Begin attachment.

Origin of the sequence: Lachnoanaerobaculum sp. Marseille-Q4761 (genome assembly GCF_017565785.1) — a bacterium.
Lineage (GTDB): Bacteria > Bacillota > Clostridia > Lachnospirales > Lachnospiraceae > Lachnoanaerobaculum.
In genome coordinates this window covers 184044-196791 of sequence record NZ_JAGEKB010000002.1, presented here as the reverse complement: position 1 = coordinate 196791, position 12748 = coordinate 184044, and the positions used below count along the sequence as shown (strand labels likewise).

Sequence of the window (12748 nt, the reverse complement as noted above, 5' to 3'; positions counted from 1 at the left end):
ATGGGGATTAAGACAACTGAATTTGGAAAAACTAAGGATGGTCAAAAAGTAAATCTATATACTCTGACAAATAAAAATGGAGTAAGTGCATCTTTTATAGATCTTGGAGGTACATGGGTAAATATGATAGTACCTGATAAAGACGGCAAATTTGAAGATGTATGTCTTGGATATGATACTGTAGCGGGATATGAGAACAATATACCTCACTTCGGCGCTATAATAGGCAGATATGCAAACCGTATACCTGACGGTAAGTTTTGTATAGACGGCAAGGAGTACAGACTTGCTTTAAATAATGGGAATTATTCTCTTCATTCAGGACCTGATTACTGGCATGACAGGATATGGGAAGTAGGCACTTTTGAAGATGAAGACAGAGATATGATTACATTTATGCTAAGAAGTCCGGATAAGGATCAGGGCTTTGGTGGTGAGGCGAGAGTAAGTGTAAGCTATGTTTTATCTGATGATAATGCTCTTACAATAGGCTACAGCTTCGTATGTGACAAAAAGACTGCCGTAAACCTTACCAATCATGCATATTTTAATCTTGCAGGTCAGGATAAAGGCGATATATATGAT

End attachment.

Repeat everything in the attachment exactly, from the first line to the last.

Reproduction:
Origin of the sequence: Lachnoanaerobaculum sp. Marseille-Q4761 (genome assembly GCF_017565785.1) — a bacterium.
Lineage (GTDB): Bacteria > Bacillota > Clostridia > Lachnospirales > Lachnospiraceae > Lachnoanaerobaculum.
In genome coordinates this window covers 184044-196791 of sequence record NZ_JAGEKB010000002.1, presented here as the reverse complement: position 1 = coordinate 196791, position 12748 = coordinate 184044, and the positions used below count along the sequence as shown (strand labels likewise).

Sequence of the window (12748 nt, the reverse complement as noted above, 5' to 3'; positions counted from 1 at the left end):
ATGGGGATTAAGACAACTGAATTTGGAAAAACTAAGGATGGTCAAAAAGTAAATCTATATACTCTGACAAATAAAAATGGAGTAAGTGCATCTTTTATAGATCTTGGAGGTACATGGGTAAATATGATAGTACCTGATAAAGACGGCAAATTTGAAGATGTATGTCTTGGATATGATACTGTAGCGGGATATGAGAACAATATACCTCACTTCGGCGCTATAATAGGCAGATATGCAAACCGTATACCTGACGGTAAGTTTTGTATAGACGGCAAGGAGTACAGACTTGCTTTAAATAATGGGAATTATTCTCTTCATTCAGGACCTGATTACTGGCATGACAGGATATGGGAAGTAGGCACTTTTGAAGATGAAGACAGAGATATGATTACATTTATGCTAAGAAGTCCGGATAAGGATCAGGGCTTTGGTGGTGAGGCGAGAGTAAGTGTAAGCTATGTTTTATCTGATGATAATGCTCTTACAATAGGCTACAGCTTCGTATGTGACAAAAAGACTGCCGTAAACCTTACCAATCATGCATATTTTAATCTTGCAGGTCAGGATAAAGGCGATATATATGAT